It’s hard for me to believe that I can offer anything about the New York High Line that someone else with a better knowledge base, commitment to the city, or insider’s connections hasn’t already said. It may still rank as the country’s premier greening of formerly neglected space in the past decade—a worthy successor to Chicago’s Millennium Park, certainly in terms of the PR campaign that emerged after the High Line’s first phase opened in 2009. (By most metrics, it’s the second of its kind in the world, predated only by Paris’s Promenade Plantée…a similar repurposing of abandoned elevated rail that Parisians have enjoyed for nearly 25 years.)
I first visited only after moving back to the East Coast two years ago—as is typical, I’m still just catching up—but I’ve explored regularly since then, witnessing its seasonal metamorphosis, its expansion northward, the accumulation of new art installations, the creeping commodification and commercialization. But, until a few weeks ago, I had never seen anything like this:
Yes, we’re witnessing someone toting a reasonably large suitcase through the High Line—a linear park elevated 30 feet above Manhattan’s streets. It defies most logical arguments. But notice that I only said “most”. I can still think of a few scenarios where this might be plausible:
- The woman found one of the five elevators or the ramp at the northern trailhead and used it to ascend the High Line, meaning she could always wheel the suitcase along behind her.
- She had to get somewhere quickly and decided that the elevated status of the High Line would channel her away from busy intersections along 10th Avenue, and it may actually be faster passing through the Chelsea neighborhood than dealing with all the stop lights and pedestrian signals.
- She needed the content of the suitcase to do something that she purposefully sought to do on the High Line.
Notice that I used the adjective “plausible” rather than “practical”. Each one of those scenarios crumbles if we hold them to greater scrutiny.
- While it’s possible the woman could have schlepped the thing up one of the stairs, even if she chose to do this, the stairways are relatively uncommon, and the elevators (which obviously would make it much easier) are even harder to come by. The odds that these access points not only would synchronize with her desired goals are slim…as is the likelihood that the very act of ascending/descending wouldn’t cost enough extra time to nullify the effort.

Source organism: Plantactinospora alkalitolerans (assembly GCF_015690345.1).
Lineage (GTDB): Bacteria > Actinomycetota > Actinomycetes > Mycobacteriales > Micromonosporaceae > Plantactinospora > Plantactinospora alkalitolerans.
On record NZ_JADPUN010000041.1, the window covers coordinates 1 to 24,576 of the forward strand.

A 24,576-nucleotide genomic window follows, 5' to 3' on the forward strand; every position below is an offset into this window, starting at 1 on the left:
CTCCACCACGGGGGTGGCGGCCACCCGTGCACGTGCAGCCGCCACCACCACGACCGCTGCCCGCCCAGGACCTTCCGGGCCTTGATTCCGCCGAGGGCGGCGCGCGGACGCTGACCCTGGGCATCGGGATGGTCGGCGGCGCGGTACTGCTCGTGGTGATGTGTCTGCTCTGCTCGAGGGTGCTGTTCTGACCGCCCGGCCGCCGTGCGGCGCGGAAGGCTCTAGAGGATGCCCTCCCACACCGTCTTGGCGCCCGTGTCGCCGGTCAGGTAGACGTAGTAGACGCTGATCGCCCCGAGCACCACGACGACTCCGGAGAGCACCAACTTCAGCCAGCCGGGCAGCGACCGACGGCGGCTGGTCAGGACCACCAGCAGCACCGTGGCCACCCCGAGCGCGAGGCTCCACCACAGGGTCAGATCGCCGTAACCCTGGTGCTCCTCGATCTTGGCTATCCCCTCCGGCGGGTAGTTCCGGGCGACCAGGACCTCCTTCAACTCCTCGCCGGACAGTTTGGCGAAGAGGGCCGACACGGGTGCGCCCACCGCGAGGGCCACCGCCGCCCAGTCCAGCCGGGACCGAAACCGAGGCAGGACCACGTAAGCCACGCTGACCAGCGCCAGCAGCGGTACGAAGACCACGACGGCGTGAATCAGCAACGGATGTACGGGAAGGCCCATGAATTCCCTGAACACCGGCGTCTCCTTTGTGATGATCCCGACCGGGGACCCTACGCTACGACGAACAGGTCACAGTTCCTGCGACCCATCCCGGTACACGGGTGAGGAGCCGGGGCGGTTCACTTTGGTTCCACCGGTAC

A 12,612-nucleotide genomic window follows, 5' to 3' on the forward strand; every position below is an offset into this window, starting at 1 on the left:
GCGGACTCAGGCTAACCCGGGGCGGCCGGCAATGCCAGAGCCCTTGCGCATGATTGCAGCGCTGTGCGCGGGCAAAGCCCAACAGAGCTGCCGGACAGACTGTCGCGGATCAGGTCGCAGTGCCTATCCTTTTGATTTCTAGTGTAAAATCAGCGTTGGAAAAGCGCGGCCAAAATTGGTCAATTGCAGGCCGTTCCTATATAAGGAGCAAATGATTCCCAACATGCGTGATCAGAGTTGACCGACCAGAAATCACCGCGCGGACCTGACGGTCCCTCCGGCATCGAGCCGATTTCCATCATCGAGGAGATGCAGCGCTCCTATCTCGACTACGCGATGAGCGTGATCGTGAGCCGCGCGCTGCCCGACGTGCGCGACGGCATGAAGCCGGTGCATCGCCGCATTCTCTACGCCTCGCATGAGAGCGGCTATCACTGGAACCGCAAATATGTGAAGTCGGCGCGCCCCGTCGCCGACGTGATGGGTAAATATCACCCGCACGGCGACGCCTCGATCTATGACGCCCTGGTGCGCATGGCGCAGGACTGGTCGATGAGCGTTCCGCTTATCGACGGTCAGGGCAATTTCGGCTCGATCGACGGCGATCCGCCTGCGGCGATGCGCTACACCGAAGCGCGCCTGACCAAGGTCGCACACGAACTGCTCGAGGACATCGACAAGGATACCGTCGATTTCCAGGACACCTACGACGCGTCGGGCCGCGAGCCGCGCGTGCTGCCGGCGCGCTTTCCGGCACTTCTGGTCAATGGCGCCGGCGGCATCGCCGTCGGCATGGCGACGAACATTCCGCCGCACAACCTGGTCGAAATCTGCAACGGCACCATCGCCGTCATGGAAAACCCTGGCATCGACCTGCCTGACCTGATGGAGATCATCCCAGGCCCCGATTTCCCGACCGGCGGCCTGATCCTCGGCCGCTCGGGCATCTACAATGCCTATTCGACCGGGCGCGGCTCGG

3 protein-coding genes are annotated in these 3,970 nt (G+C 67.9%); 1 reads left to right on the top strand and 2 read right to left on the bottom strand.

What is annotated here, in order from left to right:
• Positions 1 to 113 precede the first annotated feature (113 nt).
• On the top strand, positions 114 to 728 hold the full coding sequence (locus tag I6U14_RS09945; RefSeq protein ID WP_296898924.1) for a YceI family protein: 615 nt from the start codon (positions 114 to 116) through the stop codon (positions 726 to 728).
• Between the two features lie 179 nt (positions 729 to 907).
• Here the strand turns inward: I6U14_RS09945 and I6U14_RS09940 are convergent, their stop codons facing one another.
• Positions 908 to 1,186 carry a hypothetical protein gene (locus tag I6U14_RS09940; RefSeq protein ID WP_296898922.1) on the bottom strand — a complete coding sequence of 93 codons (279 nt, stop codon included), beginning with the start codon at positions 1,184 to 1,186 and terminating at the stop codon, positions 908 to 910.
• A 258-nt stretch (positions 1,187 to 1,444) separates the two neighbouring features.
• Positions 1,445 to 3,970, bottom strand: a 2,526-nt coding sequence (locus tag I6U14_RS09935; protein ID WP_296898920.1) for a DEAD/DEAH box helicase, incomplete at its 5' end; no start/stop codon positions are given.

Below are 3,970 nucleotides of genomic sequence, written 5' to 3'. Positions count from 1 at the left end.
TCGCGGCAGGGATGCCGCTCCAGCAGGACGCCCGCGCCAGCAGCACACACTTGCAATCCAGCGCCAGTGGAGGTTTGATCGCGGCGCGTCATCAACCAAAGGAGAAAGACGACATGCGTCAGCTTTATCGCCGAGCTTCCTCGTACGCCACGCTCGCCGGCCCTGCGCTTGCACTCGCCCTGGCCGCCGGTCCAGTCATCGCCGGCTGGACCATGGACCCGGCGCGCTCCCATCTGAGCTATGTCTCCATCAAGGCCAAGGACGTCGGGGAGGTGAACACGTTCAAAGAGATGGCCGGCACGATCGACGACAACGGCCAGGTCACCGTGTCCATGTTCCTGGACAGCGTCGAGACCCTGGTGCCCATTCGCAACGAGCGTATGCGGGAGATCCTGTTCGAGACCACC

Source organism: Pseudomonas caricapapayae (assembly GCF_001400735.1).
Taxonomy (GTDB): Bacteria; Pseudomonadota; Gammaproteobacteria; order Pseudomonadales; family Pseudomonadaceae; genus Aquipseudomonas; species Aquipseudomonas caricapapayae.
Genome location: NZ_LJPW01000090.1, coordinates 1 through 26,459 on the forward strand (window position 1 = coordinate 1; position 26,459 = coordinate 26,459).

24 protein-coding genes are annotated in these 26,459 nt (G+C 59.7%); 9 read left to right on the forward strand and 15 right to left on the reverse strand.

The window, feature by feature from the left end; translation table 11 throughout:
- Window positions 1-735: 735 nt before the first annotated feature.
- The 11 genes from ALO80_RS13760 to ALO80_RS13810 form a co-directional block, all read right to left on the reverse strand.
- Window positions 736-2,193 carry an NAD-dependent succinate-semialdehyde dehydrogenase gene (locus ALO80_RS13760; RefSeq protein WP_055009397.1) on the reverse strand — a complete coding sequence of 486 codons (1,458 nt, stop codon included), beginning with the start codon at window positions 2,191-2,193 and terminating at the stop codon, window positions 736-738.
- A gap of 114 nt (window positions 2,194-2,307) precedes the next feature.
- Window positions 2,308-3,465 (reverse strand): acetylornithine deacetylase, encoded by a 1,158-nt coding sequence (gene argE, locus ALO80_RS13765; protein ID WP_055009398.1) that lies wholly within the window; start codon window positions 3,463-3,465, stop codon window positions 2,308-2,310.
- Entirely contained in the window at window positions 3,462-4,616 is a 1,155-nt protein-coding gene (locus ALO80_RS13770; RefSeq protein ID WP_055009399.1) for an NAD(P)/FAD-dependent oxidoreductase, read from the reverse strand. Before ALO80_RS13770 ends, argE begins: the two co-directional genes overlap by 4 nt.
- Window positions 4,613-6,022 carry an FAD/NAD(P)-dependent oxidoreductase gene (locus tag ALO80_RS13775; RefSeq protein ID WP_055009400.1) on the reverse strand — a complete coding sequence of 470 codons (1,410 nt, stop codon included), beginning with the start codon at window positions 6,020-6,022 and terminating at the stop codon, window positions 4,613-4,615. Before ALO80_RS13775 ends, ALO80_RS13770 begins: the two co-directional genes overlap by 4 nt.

- You don’t typically take the High Line if you’re in a hurry. I was lucky to get capture precious few people in my photo. Most of the High Line is crowded, particularly on a summer Sunday afternoon, but really not much better any other time of the year. With over five million annual visitors, it’s hard to imagine the throngs that are glutting a generally narrow path would make this a faster trajectory than the city sidewalks below, especially when Manhattan is at its sparsest on summer weekends, when everyone’s at the shore. And she’s hauling a suitcase along, for crying out loud.
- Carrying a wheeled item in a crowded area with few points of egress is weird, even suspicious. The High Line strictly forbids bicycles and in-line skates, so one could imagine a liberal application of the rules would restrict suitcases too…if people ever actually tried bringing them up on a regular basis. Post-9/11 neuroses mean people with suitcases in unlikely places could easily arouse enough concern that someone contacts security to intervene.
In short, it’s completely bonkers to have a suitcase on the High Line. Unless, of course, this woman is simply seeking attention among a captive, diverse, generally packed-in audience. If this is the case, clearly I’ve gratified her through this photo. And, in the meantime, she’s embodied another example of why this contraption is such a resounding success. The opportunities for people-watching are phenomenal. Great for exhibitionists too.